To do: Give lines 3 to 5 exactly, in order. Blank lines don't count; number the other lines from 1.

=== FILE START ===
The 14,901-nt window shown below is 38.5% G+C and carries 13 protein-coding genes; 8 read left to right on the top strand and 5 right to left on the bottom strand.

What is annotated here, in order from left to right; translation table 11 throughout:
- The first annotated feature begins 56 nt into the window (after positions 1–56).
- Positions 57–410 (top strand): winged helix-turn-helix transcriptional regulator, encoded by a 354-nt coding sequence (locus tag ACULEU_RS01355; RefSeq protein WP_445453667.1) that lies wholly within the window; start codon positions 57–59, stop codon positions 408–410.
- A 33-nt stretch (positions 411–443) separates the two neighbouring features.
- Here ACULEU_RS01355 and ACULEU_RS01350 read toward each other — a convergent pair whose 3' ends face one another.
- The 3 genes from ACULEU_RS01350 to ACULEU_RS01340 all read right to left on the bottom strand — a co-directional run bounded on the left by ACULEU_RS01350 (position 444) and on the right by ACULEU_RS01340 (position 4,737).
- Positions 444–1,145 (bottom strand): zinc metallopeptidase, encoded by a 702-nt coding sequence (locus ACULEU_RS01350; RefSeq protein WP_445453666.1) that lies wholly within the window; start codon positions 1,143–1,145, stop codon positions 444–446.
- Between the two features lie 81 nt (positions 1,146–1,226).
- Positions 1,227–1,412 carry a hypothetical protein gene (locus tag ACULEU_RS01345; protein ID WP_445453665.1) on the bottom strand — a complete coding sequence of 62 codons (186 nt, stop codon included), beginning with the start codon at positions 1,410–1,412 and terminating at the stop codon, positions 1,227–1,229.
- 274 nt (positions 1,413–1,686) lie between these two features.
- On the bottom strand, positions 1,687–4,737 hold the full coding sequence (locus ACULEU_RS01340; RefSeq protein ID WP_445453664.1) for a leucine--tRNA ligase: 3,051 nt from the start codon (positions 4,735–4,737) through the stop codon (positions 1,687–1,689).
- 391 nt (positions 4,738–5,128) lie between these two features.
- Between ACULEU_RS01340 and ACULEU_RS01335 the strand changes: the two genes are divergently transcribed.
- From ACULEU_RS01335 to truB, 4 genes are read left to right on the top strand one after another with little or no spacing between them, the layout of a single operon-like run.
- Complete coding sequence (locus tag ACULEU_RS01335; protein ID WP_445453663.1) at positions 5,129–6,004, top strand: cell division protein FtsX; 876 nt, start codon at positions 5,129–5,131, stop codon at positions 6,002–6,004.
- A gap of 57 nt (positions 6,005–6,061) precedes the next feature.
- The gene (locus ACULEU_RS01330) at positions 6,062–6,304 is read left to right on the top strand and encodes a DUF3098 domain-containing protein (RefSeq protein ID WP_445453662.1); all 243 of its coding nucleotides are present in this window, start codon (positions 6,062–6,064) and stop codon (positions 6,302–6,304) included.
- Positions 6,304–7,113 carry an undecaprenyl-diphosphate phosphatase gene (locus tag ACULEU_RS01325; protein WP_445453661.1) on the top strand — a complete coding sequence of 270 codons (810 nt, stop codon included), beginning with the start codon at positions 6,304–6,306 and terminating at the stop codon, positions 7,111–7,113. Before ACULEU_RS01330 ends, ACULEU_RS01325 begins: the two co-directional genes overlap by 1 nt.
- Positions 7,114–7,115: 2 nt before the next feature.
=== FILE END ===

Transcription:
- The first annotated feature begins 56 nt into the window (after positions 1–56).
- Positions 57–410 (top strand): winged helix-turn-helix transcriptional regulator, encoded by a 354-nt coding sequence (locus tag ACULEU_RS01355; RefSeq protein WP_445453667.1) that lies wholly within the window; start codon positions 57–59, stop codon positions 408–410.
- A 33-nt stretch (positions 411–443) separates the two neighbouring features.